In “A Private Experience,” a medical student hides from a violent riot with a poor Muslim woman whose dignity and faith force her to confront the realities and fears she’s been pushing away. In “Tomorrow is Too Far,” a woman unlocks the devastating secret that surrounds her brother’s death. The young mother at the center of “Imitation” finds her comfortable life in Philadelphia threatened when she learns that her husband has moved his mistress into their Lagos home. And the title story depicts the choking loneliness of a Nigerian girl who moves to an America that turns out to be nothing like the country she expected; though falling in love brings her desires nearly within reach, a death in her homeland forces her to reexamine them. Searing and profound, suffused with beauty, sorrow, and longing, these stories map, with Adichie’s signature emotional wisdom, the collision of two cultures and the deeply human struggle to reconcile them. The Thing Around Your Neck is a resounding confirmation of the prodigious literary powers of one of our most essential writers. (GoodReads)
As teenagers in a Lagos secondary school, Ifemelu and Obinze fall in love. Their Nigeria is under military dictatorship, and people are leaving the country if they can. Ifemelu—beautiful, self-assured—departs for America to study. She suffers defeats and triumphs, finds and loses relationships and friendships, all the while feeling the weight of something she never thought of back home: race. Obinze—the quiet, thoughtful son of a professor—had hoped to join her, but post-9/11 America will not let him in, and he plunges into a dangerous, undocumented life in London. Years later, Obinze is a wealthy man in a newly democratic Nigeria, while Ifemelu has achieved success as a writer of an eye-opening blog about race in America. But when Ifemelu returns to Nigeria, and she and Obinze reignite their shared passion—for their homeland and for each other—they will face the toughest decisions of their lives. Fearless, gripping, at once darkly funny and tender, spanning three continents and numerous lives, Americanah is a richly told story set in today’s globalized world: Chimamanda Ngozi Adichie’s most powerful and astonishing novel yet. (GoodReads)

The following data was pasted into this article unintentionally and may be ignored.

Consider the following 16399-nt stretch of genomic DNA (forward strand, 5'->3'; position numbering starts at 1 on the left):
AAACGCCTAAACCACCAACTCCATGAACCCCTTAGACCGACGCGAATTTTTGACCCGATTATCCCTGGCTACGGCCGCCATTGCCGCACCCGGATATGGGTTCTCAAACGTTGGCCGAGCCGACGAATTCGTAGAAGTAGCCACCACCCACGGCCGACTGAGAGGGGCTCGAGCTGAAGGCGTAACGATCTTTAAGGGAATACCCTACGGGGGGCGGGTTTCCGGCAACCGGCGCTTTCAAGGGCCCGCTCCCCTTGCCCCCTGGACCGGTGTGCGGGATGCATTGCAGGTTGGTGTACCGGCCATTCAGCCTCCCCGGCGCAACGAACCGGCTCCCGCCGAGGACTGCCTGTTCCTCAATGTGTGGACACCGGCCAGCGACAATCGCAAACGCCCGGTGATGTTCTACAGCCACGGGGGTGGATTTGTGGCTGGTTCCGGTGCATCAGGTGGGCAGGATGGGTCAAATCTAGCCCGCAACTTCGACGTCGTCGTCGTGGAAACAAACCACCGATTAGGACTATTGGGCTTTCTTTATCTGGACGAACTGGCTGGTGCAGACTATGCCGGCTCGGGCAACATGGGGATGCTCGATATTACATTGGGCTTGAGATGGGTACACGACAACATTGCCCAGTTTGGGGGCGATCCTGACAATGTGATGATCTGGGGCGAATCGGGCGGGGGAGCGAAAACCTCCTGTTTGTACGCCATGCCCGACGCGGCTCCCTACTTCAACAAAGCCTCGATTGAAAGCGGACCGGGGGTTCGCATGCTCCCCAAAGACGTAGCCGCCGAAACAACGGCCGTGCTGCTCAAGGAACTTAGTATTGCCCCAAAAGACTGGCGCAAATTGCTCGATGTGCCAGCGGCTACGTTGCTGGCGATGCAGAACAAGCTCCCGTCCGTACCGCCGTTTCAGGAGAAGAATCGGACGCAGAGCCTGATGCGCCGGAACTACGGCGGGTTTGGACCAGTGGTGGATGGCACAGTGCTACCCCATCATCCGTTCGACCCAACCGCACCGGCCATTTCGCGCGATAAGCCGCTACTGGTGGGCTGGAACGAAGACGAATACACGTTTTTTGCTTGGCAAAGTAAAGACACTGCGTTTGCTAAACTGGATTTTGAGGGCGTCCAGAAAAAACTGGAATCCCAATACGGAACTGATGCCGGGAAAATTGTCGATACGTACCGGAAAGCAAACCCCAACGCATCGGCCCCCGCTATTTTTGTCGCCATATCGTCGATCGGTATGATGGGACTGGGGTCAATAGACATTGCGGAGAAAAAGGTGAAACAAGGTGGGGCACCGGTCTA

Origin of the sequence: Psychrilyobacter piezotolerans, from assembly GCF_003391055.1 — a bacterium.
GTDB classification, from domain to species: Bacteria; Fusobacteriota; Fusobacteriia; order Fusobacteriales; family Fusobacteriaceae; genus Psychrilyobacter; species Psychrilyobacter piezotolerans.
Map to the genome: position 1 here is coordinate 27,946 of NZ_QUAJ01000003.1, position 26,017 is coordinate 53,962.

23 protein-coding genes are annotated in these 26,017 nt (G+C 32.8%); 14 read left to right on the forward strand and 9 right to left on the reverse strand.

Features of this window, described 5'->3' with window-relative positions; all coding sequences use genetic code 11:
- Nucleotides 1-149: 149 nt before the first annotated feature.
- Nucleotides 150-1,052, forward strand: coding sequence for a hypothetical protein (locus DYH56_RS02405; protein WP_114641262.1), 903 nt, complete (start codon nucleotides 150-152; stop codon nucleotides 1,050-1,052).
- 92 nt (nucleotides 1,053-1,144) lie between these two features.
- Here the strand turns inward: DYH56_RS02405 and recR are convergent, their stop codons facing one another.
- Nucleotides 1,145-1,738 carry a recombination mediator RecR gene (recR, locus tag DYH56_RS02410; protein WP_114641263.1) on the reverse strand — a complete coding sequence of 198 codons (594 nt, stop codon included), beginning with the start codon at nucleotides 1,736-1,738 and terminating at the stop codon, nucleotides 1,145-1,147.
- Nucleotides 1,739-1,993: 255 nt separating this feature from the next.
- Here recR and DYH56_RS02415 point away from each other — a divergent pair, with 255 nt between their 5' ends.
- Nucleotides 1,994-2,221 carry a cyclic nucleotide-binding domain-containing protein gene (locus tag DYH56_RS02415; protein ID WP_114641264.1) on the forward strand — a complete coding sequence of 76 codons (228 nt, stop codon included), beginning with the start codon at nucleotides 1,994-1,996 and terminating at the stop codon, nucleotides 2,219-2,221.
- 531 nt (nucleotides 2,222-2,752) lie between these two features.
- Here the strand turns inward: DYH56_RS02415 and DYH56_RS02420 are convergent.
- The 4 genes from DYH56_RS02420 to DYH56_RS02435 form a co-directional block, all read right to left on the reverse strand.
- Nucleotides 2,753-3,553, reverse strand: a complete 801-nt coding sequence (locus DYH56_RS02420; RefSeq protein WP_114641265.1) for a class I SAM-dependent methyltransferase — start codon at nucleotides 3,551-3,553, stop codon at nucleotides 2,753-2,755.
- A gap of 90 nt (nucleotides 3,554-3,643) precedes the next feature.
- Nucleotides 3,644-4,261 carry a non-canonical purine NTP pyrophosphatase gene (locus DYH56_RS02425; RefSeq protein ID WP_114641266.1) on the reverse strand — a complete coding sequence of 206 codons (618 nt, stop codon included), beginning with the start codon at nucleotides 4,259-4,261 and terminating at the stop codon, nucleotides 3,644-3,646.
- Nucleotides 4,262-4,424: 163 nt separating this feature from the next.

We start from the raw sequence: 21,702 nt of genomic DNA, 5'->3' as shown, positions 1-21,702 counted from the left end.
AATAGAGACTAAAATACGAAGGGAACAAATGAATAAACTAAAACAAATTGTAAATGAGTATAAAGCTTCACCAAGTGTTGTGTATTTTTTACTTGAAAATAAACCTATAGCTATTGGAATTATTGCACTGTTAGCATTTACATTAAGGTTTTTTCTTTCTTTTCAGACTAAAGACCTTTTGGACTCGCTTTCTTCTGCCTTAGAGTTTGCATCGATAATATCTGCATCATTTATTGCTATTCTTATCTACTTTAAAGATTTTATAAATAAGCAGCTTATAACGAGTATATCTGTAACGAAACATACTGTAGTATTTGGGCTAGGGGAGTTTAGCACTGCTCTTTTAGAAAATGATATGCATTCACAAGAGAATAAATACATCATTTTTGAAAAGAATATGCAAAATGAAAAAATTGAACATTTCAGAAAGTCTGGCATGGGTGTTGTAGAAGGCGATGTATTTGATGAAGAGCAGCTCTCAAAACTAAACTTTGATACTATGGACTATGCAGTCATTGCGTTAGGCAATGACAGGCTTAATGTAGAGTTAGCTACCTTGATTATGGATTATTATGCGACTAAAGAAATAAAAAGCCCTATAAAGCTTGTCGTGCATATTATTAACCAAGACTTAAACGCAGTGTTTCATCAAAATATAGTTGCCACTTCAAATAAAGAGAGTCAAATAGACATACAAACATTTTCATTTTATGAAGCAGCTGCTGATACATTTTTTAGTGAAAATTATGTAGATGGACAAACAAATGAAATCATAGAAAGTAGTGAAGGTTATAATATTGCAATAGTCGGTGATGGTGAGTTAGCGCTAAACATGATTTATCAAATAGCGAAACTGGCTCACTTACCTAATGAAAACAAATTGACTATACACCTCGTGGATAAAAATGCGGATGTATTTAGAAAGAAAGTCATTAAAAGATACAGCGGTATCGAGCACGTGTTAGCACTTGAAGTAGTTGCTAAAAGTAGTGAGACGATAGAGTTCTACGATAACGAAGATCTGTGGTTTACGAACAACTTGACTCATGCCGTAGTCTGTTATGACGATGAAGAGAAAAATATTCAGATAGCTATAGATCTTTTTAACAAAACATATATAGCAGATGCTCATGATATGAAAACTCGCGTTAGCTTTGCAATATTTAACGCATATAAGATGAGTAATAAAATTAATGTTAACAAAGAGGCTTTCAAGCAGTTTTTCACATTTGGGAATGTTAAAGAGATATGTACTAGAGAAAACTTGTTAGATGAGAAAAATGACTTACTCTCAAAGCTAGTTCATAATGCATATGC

Adichie recently gave an interview to the Boston Review surrounding her newly released novel Americanah and Aaron Bady had this to say about Adichie and Americanah:
“By the end of the interview, I understood something about her new novel that I don’t think I could have learned without meeting her. Like its author, Americanah can be painfully blunt, but it’s never unkind, never purposefully hurtful. And it’s meant to be funny. If she touches on uncomfortable topics—racial tension between Africans and African Americans, for example, or the silliness of white people—she does so without judgment, only deep and careful interest in the things that human beings do. She writes to understand and empathize. But most of all, she wrote this book for herself, because she wanted to write a love story about hair and race and visa applications, about Nigerians in America. She wanted to write a novel that was a little bit light-hearted, as un-serious and trivial and overloaded with superfluities as life itself. And because it is the novel she wanted to write, she doesn’t mind that much if you don’t find it funny. That’s up to you. Her job was just to write it.”
Read the full interview and get a closer look at the person behind these novels.
The official Chimamanda Adichie website: http://chimamanda.com/